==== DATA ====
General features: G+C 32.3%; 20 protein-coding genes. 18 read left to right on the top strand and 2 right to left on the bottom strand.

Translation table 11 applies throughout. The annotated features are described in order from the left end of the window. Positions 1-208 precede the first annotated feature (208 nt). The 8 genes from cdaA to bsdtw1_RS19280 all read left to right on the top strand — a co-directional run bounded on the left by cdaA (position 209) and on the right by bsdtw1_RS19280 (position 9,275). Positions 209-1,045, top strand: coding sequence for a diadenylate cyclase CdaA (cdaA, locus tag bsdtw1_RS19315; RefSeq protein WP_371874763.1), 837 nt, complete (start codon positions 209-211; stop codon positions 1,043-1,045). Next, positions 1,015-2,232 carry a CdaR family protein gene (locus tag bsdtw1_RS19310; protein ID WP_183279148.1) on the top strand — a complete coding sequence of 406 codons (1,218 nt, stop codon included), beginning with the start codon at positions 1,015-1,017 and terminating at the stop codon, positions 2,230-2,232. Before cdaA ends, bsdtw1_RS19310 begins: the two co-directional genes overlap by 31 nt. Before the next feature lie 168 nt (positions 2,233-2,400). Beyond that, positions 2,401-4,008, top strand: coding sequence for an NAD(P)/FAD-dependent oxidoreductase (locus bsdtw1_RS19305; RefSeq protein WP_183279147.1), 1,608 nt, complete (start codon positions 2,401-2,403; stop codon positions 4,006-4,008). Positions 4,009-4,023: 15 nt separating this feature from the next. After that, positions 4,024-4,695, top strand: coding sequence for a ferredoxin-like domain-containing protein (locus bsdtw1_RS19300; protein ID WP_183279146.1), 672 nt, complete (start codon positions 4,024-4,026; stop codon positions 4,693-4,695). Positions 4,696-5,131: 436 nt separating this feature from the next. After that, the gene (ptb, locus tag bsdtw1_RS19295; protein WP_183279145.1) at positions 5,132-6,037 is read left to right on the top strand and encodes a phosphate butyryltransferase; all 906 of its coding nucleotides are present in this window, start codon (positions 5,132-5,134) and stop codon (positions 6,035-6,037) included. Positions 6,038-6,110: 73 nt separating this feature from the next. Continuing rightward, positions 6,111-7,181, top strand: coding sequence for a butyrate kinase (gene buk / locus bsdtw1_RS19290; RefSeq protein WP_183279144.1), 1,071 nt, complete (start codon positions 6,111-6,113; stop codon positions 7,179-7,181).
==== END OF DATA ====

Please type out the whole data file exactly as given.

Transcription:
General features: G+C 32.3%; 20 protein-coding genes. 18 read left to right on the top strand and 2 right to left on the bottom strand.

Translation table 11 applies throughout. The annotated features are described in order from the left end of the window. Positions 1-208 precede the first annotated feature (208 nt). The 8 genes from cdaA to bsdtw1_RS19280 all read left to right on the top strand — a co-directional run bounded on the left by cdaA (position 209) and on the right by bsdtw1_RS19280 (position 9,275). Positions 209-1,045, top strand: coding sequence for a diadenylate cyclase CdaA (cdaA, locus tag bsdtw1_RS19315; RefSeq protein WP_371874763.1), 837 nt, complete (start codon positions 209-211; stop codon positions 1,043-1,045). Next, positions 1,015-2,232 carry a CdaR family protein gene (locus tag bsdtw1_RS19310; protein ID WP_183279148.1) on the top strand — a complete coding sequence of 406 codons (1,218 nt, stop codon included), beginning with the start codon at positions 1,015-1,017 and terminating at the stop codon, positions 2,230-2,232. Before cdaA ends, bsdtw1_RS19310 begins: the two co-directional genes overlap by 31 nt. Before the next feature lie 168 nt (positions 2,233-2,400). Beyond that, positions 2,401-4,008, top strand: coding sequence for an NAD(P)/FAD-dependent oxidoreductase (locus bsdtw1_RS19305; RefSeq protein WP_183279147.1), 1,608 nt, complete (start codon positions 2,401-2,403; stop codon positions 4,006-4,008). Positions 4,009-4,023: 15 nt separating this feature from the next. After that, positions 4,024-4,695, top strand: coding sequence for a ferredoxin-like domain-containing protein (locus bsdtw1_RS19300; protein ID WP_183279146.1), 672 nt, complete (start codon positions 4,024-4,026; stop codon positions 4,693-4,695). Positions 4,696-5,131: 436 nt separating this feature from the next. After that, the gene (ptb, locus tag bsdtw1_RS19295; protein WP_183279145.1) at positions 5,132-6,037 is read left to right on the top strand and encodes a phosphate butyryltransferase; all 906 of its coding nucleotides are present in this window, start codon (positions 5,132-5,134) and stop codon (positions 6,035-6,037) included. Positions 6,038-6,110: 73 nt separating this feature from the next. Continuing rightward, positions 6,111-7,181, top strand: coding sequence for a butyrate kinase (gene buk / locus bsdtw1_RS19290; RefSeq protein WP_183279144.1), 1,071 nt, complete (start codon positions 6,111-6,113; stop codon positions 7,179-7,181).